Adriana Live, a five-member band, provides the sole income for Adriana Arias, 32, of El Campo.

Recently, all of her gigs, including Maggie Mae’s in Austin on St. Patrick’s Day and an upcoming performance at the Barn in Mission Valley, among others, have been canceled because of COVID-19.

While she has a little money saved up to help cover the cancellations, she and her boyfriend, Tony Mendoza, the drummer in the band, live paycheck to paycheck. She is fortunate to own land on which they live, so rent is not an issue. However, depending on how long the cancellations continue, she worries about keeping the water and electricity turned on and providing an income for her band members.

Adriana Live Band

Adriana Live Band

“It’s changing our way of life because we were used to making money every single weekend, and now we don’t have any shows,” Arias said. “I set up a Go Fund me account because the other guys are asking about being paid.”

One of the band members bought a Ford truck just before the coronavirus outbreak and counted on making his payments with the money he earned as a musician, she said.

“We are all optimistic like everyone else. We hope it gets back to normal living right now. We are praying it gets back to normal so we can get back to a certain way of life – that the bars open again and musicians are hired again,” Arias said.

Adriana Live plays original country music mixed with crowd-pleasing party hits, and the band plans to live stream a concert on Facebook this weekend.

Jerry James, a Victoria musician, retired from the city of Victoria where he worked for 20 years. His gigs serve as supplemental income.

“I love what I’m doing, but it’s a business, too, and I’m out of work right now,” he said. “Some of us are using the time for practice, and others are using another method of getting music out there with videos on YouTube and Facebook.”

All of James’ performances were canceled until April.

“We’ll see how it goes at that point. We may be off for a long time depending on how the virus develops and what happens with it. It’s a reality we have to deal with right now,” James said. “The entertainment industry is around people getting together and having fun, and that’s just not something socially responsible right now. I understand that need to be part of the process of finding alternative means of entertaining folks and staying in touch with them through cyberspace and not through folks getting together.”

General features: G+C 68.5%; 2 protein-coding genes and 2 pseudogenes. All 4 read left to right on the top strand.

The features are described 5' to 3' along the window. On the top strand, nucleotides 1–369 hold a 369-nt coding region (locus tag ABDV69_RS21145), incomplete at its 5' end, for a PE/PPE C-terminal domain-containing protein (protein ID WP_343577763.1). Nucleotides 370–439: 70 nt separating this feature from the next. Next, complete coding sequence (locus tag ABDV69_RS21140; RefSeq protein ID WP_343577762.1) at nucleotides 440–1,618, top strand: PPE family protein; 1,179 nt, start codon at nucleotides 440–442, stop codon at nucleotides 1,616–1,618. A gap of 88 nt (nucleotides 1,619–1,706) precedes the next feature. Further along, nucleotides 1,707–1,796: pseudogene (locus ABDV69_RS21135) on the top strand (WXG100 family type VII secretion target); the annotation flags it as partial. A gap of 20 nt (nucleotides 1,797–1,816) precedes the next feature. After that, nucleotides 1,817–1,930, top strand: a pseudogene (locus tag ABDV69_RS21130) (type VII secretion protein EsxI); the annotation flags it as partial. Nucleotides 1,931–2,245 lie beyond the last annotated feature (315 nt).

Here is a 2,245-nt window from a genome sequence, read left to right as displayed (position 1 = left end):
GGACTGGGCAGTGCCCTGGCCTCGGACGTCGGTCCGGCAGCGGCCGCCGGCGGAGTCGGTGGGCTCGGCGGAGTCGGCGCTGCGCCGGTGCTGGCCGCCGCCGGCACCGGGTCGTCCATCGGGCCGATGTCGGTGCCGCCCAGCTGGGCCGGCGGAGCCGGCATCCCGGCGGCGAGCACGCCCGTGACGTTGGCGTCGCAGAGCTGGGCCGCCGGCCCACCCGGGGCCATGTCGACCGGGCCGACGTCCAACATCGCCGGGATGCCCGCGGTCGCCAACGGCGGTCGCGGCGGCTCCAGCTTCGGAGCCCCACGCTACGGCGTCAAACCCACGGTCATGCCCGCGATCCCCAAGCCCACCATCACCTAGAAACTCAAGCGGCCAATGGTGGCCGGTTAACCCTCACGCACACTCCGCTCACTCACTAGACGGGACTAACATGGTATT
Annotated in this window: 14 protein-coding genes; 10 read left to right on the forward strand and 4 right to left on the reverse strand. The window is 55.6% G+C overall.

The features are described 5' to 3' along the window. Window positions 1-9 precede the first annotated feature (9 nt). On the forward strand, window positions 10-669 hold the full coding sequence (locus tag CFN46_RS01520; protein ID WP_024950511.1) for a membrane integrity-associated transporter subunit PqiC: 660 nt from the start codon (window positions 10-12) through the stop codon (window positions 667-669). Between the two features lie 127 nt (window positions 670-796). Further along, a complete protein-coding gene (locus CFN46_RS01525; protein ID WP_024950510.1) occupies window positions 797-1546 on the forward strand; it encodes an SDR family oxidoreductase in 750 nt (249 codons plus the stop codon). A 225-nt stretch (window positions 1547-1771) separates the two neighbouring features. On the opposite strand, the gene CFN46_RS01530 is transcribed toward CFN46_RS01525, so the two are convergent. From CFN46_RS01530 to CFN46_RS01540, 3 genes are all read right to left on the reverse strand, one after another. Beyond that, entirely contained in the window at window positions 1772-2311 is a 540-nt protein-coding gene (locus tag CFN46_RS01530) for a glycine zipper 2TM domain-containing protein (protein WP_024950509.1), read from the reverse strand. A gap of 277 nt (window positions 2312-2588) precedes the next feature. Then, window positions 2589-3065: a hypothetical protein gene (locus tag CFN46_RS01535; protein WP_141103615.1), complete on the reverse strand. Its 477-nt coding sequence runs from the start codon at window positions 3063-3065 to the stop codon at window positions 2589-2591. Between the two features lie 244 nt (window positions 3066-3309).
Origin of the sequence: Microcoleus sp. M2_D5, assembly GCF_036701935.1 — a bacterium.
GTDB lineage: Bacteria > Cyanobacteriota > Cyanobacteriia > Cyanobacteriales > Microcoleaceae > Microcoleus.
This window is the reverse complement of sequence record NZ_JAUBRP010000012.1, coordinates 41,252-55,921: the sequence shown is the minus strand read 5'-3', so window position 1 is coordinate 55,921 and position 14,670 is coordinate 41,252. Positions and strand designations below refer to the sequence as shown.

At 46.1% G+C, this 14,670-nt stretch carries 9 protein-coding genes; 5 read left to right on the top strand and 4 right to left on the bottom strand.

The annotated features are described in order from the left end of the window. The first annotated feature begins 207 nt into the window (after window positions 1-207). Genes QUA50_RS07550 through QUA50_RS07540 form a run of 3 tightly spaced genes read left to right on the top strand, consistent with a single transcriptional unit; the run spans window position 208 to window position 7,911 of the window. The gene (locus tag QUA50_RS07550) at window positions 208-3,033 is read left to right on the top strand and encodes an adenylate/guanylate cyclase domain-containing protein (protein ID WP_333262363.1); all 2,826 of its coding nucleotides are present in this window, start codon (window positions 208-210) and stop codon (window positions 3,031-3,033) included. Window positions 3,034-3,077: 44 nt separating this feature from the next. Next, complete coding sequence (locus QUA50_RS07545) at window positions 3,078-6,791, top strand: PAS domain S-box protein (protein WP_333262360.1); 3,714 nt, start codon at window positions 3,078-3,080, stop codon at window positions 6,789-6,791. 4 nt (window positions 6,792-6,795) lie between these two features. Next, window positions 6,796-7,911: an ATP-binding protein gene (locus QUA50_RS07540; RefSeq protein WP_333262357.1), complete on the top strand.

The Hot Attacks

The Hot Attacks

The Hot Attacks will play a relief concert on YouTube, Facebook and their website at 7 p.m. Friday to help offset lost revenue from canceled performances, as well as entertain the community. A PayPal link will be available for those who enjoy their music.

“Some of us depend on the extra income with our day jobs to make the bills,” said Steve Solis, 38, the group’s guitarist. “We understand there are a lot of people out of work and things are real tight right now ... so we want to entertain people stuck at home not having anything to do on a Friday night ... to get everyone’s mind off COVID-19.”

Neal Tolbert, of Cuero, is a teacher and coach with Goliad ISD who plays folk-rock on the weekends. While he is not financially dependent on his musical career, he knows musicians such as Buddy Vargas who are. Vargas is from the Texas Hill Country but plays at the PumpHouse, Tokyo Grill and other local venues often.

Tolbert organized a virtual set with six musicians who shared each other’s concert videos on their respective social media feeds. Some of them set up Venmo accounts to accept virtual tips.

“Oftentimes, we play the same nights at different places and sometimes it’s a competitive market, but we still look out for one another in this industry for the love of music,” Tolbert said. “So many have lost the ability to play at these venues, and not only that, the thought of these small businesses – mom-and-pop restaurants – having to be innovative in order to survive through this time is heart-wrenching.”

Trey Gonzalez, of San Antonio, echoed the concerns for all musicians who rely solely on income from performances. Gonzalez was scheduled to play at Aero Crafters but the concert was postponed to a later date.

“I’m disheartened. I was really excited (about playing in Victoria), but we want to make sure everyone is safe,” Gonzalez said. “God willing, we’ll be back to normal soon, and I will be rolling through Victoria. The show will still be great. This is a time to refine ourselves as bands and look forward to the day when things are back to normal.”

Elena Anita Watts covers arts, culture and entertainment for the Victoria Advocate. 

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